Besides, there is nothing quite like a timeless, well-delivered slapback. My rewards centre is always lit in pursuing linguistic perfection, but especially when it comes to returning shade where certain characters are involved.

Plus, I’ve got that slapback memory, which amuses mates and I decades after the fact. Sure, it’s my small brain in action, I freely admit; but at least it’s cerebral and ultimately, highly practical.

I only throw shade when I get it, or someone is being bullied. Meaning, if your operations negatively impact me or you’re prick generally speaking, I’m happy outlining argument theory flaws. It’s a pleasure.

Everyone does it in their own way. Like Charles Sturt University public ethics Professor Clive Hamilton on Friday, when he nationally disgraced the Australian Government by resigning from the so-funded Climate Change Authority.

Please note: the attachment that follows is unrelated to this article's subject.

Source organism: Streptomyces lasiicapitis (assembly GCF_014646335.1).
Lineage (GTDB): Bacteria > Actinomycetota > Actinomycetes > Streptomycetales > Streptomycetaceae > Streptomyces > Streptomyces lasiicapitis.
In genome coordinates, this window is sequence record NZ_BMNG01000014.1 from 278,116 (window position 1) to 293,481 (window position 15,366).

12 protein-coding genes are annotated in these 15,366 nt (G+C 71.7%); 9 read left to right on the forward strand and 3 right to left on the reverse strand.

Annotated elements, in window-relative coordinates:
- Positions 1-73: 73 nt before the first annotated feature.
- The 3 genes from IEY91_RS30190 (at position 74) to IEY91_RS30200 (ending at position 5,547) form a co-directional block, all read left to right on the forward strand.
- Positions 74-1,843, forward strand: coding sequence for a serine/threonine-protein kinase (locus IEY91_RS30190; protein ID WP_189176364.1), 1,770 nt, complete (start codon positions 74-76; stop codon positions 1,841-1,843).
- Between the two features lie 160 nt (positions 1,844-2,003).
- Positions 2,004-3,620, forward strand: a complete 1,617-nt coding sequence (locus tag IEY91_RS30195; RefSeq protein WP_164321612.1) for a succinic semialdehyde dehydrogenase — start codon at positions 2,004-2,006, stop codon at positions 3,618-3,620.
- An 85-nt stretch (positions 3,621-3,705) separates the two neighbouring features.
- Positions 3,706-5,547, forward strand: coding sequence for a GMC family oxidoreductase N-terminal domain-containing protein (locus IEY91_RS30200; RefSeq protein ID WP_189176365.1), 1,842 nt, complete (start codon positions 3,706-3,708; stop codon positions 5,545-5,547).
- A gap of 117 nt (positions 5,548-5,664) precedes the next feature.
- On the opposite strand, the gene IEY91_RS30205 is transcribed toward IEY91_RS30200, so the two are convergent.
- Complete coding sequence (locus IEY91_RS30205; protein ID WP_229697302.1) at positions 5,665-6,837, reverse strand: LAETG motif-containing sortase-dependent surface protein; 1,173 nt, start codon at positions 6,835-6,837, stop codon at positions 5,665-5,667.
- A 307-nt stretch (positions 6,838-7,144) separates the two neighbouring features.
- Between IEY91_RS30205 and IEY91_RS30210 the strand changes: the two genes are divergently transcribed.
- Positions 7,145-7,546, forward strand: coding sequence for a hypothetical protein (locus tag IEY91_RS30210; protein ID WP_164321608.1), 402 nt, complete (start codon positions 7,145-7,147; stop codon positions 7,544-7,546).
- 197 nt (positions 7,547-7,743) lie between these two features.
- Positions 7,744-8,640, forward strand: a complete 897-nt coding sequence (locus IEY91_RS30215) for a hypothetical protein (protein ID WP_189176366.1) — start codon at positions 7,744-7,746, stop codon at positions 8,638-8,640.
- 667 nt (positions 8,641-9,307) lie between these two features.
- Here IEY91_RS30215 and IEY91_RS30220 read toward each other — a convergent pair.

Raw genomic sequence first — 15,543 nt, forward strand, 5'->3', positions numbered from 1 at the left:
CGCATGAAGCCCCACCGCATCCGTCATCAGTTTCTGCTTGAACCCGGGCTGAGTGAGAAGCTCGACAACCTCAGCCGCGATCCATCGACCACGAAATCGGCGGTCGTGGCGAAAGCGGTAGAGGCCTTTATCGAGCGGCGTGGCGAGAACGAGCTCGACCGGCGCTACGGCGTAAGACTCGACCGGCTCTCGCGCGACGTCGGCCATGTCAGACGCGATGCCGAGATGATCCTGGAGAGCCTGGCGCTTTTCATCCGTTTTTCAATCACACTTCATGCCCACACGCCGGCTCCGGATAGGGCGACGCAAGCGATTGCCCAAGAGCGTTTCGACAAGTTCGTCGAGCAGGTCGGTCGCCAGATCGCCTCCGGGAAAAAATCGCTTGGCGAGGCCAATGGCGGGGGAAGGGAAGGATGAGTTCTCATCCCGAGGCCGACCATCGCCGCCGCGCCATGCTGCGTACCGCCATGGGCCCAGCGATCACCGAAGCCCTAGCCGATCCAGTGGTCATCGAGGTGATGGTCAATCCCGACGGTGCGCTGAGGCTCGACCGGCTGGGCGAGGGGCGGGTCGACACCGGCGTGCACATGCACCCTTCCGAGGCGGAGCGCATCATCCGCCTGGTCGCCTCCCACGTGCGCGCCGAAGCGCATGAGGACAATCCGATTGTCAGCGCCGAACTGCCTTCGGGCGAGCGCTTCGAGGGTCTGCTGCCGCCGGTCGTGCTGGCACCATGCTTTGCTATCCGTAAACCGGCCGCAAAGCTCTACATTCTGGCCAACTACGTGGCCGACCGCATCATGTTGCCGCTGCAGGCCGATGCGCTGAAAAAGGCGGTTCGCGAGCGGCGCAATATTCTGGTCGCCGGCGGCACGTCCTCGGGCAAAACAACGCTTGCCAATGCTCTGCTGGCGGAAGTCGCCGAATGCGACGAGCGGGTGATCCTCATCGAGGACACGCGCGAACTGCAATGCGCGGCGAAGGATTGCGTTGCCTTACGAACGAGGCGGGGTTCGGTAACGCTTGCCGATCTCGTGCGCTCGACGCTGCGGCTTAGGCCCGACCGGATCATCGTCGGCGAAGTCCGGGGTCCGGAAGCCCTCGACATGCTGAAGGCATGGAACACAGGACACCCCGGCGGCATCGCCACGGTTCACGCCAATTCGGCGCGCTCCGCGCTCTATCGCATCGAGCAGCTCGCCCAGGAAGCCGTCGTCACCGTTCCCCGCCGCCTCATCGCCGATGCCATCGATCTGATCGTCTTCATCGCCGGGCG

Hired to develop meaningful, fully-endorsed policy, Hamilton was horrified when the government’s snakes-and-ladders approach to a world crisis, opted for a Red-bellied Black backward-arse tilt. Perceptually positioning, most can appreciate the cog-disconnect for an ethics academic hired to do a job by piss-weak blockers pretending to manage a shitshow.

‘It is perverse to boost coal production when 2016 marked the hottest year on record,’ Hamilton said, referring to the new Australian report by Climate Council’s Dr Tim Flannery. He continued, ‘If the new coal-fired power plants are built, the government’s already-weak 2030 carbon-reduction target is unattainable.’

But Hamilton’s stand demonstrates not just a perverted government actively seeking to destroy an environment they do not own, when numerous solutions are available; it’s this…that largely, government ‘business’ operations are an unethical farce.

If an ethics professor cannot work ethically for a government, then that government by definition is unethical and therefore, a farce.